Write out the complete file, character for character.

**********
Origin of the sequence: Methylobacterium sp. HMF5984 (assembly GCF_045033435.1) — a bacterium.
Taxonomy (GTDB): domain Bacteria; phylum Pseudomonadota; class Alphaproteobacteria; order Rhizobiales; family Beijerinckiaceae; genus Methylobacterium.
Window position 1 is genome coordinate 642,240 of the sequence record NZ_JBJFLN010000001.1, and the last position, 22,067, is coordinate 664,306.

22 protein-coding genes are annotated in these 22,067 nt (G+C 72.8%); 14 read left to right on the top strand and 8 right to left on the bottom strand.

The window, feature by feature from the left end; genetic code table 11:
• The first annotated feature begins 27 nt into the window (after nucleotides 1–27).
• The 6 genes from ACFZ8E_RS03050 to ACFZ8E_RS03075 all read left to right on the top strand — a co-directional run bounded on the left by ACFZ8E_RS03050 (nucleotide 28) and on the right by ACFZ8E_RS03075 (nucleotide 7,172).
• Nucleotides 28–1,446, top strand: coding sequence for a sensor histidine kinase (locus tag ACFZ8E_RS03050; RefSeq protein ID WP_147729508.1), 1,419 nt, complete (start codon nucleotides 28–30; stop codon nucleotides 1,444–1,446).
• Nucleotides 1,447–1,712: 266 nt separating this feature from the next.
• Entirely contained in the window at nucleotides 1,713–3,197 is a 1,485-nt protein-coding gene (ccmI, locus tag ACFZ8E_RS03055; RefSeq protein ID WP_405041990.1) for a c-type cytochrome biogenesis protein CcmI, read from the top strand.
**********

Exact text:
Origin of the sequence: Methylobacterium sp. HMF5984 (assembly GCF_045033435.1) — a bacterium.
Taxonomy (GTDB): domain Bacteria; phylum Pseudomonadota; class Alphaproteobacteria; order Rhizobiales; family Beijerinckiaceae; genus Methylobacterium.
Window position 1 is genome coordinate 642,240 of the sequence record NZ_JBJFLN010000001.1, and the last position, 22,067, is coordinate 664,306.

22 protein-coding genes are annotated in these 22,067 nt (G+C 72.8%); 14 read left to right on the top strand and 8 right to left on the bottom strand.

The window, feature by feature from the left end; genetic code table 11:
• The first annotated feature begins 27 nt into the window (after nucleotides 1–27).
• The 6 genes from ACFZ8E_RS03050 to ACFZ8E_RS03075 all read left to right on the top strand — a co-directional run bounded on the left by ACFZ8E_RS03050 (nucleotide 28) and on the right by ACFZ8E_RS03075 (nucleotide 7,172).
• Nucleotides 28–1,446, top strand: coding sequence for a sensor histidine kinase (locus tag ACFZ8E_RS03050; RefSeq protein ID WP_147729508.1), 1,419 nt, complete (start codon nucleotides 28–30; stop codon nucleotides 1,444–1,446).
• Nucleotides 1,447–1,712: 266 nt separating this feature from the next.
• Entirely contained in the window at nucleotides 1,713–3,197 is a 1,485-nt protein-coding gene (ccmI, locus tag ACFZ8E_RS03055; RefSeq protein ID WP_405041990.1) for a c-type cytochrome biogenesis protein CcmI, read from the top strand.